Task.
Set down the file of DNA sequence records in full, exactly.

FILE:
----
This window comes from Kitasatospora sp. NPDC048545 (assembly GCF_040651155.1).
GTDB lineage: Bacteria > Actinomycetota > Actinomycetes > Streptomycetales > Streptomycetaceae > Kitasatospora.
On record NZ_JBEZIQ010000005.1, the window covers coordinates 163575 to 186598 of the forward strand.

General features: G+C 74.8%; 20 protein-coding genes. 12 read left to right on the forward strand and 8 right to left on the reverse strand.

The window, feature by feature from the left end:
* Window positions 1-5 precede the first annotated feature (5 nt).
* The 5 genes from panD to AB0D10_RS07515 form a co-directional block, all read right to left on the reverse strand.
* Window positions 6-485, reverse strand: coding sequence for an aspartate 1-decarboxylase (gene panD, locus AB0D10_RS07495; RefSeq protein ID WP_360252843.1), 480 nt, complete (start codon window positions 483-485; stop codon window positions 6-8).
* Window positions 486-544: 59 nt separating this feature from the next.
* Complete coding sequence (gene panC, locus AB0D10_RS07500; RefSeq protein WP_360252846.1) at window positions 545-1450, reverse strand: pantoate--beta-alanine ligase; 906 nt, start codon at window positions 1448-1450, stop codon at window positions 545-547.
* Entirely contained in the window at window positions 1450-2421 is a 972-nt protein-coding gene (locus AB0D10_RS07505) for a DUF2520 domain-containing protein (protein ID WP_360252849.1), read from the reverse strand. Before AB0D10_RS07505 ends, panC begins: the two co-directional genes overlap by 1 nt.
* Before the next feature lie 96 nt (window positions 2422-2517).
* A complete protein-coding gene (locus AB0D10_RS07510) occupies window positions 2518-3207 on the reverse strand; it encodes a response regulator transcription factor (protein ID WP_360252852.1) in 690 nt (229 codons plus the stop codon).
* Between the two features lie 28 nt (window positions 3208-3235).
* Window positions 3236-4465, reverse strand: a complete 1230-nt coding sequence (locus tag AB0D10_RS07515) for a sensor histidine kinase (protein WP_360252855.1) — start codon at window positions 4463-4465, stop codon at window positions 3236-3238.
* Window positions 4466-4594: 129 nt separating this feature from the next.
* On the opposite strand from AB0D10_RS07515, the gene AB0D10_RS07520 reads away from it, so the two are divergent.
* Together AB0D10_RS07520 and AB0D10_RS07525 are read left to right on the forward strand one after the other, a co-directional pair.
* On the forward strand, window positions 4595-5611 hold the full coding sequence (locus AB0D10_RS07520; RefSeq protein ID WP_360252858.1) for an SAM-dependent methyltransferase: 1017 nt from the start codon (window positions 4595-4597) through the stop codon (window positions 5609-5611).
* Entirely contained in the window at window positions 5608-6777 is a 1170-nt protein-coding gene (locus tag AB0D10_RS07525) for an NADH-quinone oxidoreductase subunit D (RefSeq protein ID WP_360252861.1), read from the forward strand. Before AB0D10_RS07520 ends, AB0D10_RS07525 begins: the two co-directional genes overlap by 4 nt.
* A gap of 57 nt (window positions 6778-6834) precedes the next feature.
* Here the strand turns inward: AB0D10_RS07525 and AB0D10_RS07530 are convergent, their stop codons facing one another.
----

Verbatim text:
This window comes from Kitasatospora sp. NPDC048545 (assembly GCF_040651155.1).
GTDB lineage: Bacteria > Actinomycetota > Actinomycetes > Streptomycetales > Streptomycetaceae > Kitasatospora.
On record NZ_JBEZIQ010000005.1, the window covers coordinates 163575 to 186598 of the forward strand.

General features: G+C 74.8%; 20 protein-coding genes. 12 read left to right on the forward strand and 8 right to left on the reverse strand.

The window, feature by feature from the left end:
* Window positions 1-5 precede the first annotated feature (5 nt).
* The 5 genes from panD to AB0D10_RS07515 form a co-directional block, all read right to left on the reverse strand.
* Window positions 6-485, reverse strand: coding sequence for an aspartate 1-decarboxylase (gene panD, locus AB0D10_RS07495; RefSeq protein ID WP_360252843.1), 480 nt, complete (start codon window positions 483-485; stop codon window positions 6-8).
* Window positions 486-544: 59 nt separating this feature from the next.
* Complete coding sequence (gene panC, locus AB0D10_RS07500; RefSeq protein WP_360252846.1) at window positions 545-1450, reverse strand: pantoate--beta-alanine ligase; 906 nt, start codon at window positions 1448-1450, stop codon at window positions 545-547.
* Entirely contained in the window at window positions 1450-2421 is a 972-nt protein-coding gene (locus AB0D10_RS07505) for a DUF2520 domain-containing protein (protein ID WP_360252849.1), read from the reverse strand. Before AB0D10_RS07505 ends, panC begins: the two co-directional genes overlap by 1 nt.
* Before the next feature lie 96 nt (window positions 2422-2517).
* A complete protein-coding gene (locus AB0D10_RS07510) occupies window positions 2518-3207 on the reverse strand; it encodes a response regulator transcription factor (protein ID WP_360252852.1) in 690 nt (229 codons plus the stop codon).
* Between the two features lie 28 nt (window positions 3208-3235).
* Window positions 3236-4465, reverse strand: a complete 1230-nt coding sequence (locus tag AB0D10_RS07515) for a sensor histidine kinase (protein WP_360252855.1) — start codon at window positions 4463-4465, stop codon at window positions 3236-3238.
* Window positions 4466-4594: 129 nt separating this feature from the next.
* On the opposite strand from AB0D10_RS07515, the gene AB0D10_RS07520 reads away from it, so the two are divergent.
* Together AB0D10_RS07520 and AB0D10_RS07525 are read left to right on the forward strand one after the other, a co-directional pair.
* On the forward strand, window positions 4595-5611 hold the full coding sequence (locus AB0D10_RS07520; RefSeq protein ID WP_360252858.1) for an SAM-dependent methyltransferase: 1017 nt from the start codon (window positions 4595-4597) through the stop codon (window positions 5609-5611).
* Entirely contained in the window at window positions 5608-6777 is a 1170-nt protein-coding gene (locus tag AB0D10_RS07525) for an NADH-quinone oxidoreductase subunit D (RefSeq protein ID WP_360252861.1), read from the forward strand. Before AB0D10_RS07520 ends, AB0D10_RS07525 begins: the two co-directional genes overlap by 4 nt.
* A gap of 57 nt (window positions 6778-6834) precedes the next feature.
* Here the strand turns inward: AB0D10_RS07525 and AB0D10_RS07530 are convergent, their stop codons facing one another.